Hi friends! I took a small hiatus from Thanksgiving break, just to clear my head and become motivated about blogging again. I’m so excited to be back though! And with an ARC review on top of that!
Thank you so much Penguin for an ARC via Netgalley in exchange for an honest review!
A dark and intricate fantasy for readers of The Book of Dust and Leigh Bardugo. City of the Uncommon Thief is the story of a quarantined city gripped by fear and of the war that can free it.
In a walled city of a mile-high iron guild towers, many things are common knowledge: No book in any of the city’s libraries reveals its place on a calendar or a map. No living beasts can be found within the city’s walls. And no good comes to the guilder or foundling who trespasses too far from their labors.
Even on the tower rooftops, where Errol Thebes and the rest of the city’s teenagers pass a few short years under an open sky, no one truly believe anything uncommon is possible within the city walls. But one guildmaster has broken tradition to protect her child, and as a result the whole city faces an uncommon threat: a pair of black iron spikes that have the power of both sword and needle on the ribcages of men have gone missing, but the mayhem they cause rises everywhere. If the spikes not found and contained, no wall will be high enough to protect the city–or the world beyond it.
This book is a conundrum. I went into it slightly confused, and came out of it even more confused. The thing is, this book features some of the richest worldbuilding I’ve read in a YA book. This is a story brimming with mythology, lore, and history. There’s so much built into this world the author has created, and people who enjoy deep, inspired worlds would definitely appreciate this. On the other hand…
As incredible as the world was, I never felt like I could even begin to grasp the basics of it, let alone the intricacies. Terms, locations, jobs, guilds, creatures, events…they were just thrown out without much explanation. It was all very cool to read, but nearly impossible to understand. It’s sorta like starting a movie such as Avengers: Endgame right in the middle, without any prior Marvel experience. It looks and feels interesting, but you have no idea what’s happening. At all.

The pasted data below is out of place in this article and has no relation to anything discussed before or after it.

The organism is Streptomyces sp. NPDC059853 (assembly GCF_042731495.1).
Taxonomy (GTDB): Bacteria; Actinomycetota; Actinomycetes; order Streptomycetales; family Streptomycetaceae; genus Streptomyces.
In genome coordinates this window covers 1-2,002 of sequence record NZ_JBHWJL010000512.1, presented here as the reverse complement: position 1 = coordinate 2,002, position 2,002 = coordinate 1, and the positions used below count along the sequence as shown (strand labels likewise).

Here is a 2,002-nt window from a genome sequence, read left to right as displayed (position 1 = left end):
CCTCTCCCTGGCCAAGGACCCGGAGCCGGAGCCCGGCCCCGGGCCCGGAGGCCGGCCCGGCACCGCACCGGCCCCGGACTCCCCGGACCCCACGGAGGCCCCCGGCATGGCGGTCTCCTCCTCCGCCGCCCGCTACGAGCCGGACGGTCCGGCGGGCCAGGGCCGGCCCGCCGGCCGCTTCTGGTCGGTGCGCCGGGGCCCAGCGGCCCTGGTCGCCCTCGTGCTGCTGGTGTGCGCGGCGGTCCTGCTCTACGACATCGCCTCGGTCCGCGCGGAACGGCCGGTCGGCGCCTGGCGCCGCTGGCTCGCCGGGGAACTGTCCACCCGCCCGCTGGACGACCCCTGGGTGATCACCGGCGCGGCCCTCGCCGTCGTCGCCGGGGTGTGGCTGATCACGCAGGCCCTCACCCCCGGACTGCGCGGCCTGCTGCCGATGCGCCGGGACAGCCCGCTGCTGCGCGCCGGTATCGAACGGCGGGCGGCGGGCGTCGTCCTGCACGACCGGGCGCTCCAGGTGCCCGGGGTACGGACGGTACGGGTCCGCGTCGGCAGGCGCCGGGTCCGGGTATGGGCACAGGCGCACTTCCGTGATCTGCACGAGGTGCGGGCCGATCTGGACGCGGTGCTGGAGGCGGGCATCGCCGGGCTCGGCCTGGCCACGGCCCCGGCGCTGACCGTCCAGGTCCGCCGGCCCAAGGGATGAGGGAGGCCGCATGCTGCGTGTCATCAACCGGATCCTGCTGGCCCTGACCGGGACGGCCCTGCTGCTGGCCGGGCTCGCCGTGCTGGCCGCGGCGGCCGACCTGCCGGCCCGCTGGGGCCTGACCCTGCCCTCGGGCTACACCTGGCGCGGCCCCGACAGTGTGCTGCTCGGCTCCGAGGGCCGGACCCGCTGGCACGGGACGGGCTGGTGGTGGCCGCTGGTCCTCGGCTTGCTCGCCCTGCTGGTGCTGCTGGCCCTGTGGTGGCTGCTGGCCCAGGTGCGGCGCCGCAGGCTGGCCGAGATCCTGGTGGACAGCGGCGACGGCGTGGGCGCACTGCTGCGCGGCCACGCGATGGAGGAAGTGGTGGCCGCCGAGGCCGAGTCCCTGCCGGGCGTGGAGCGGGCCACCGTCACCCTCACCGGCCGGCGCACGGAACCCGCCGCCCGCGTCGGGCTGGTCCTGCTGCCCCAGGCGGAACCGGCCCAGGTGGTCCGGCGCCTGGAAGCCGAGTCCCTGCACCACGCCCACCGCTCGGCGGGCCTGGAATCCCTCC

City of an Uncommon Thief is told from the perspective of Odd Thebes, a teenage boy who runs lines at the top of guildtowers. He’s also the self-proclaimed bard of Thebes Tower. However, the story is actually about his cousin Errol Thebes. Odd tells the story either from his own first-person perspective, or as a bard telling the third person perspective of Errol Thebes. Yes, it’s about as confusing as it sounds. While I appreciate the unique take on storytelling, it really only hindered the connections I felt to the characters, and their development.
The biggest issue with this book is how the plot is slow enough to feel like a first book, but the amount of unexplained aspects make it feel like a third installment in a series. I can’t properly review the plot, considering it relies on a deep knowledge of the world the author created. As it was, I was half-entertained, half-bored, and thoroughly lost.
There is definitely a lot of potential to be had with this author, considering the depth of the world created, and her captivating writing style. Hopefully, in the future, it will all be better plotted, and better explained. I’d give this a 2.75/5 stars. Tell me a book YOU enjoy with great worldbuilding!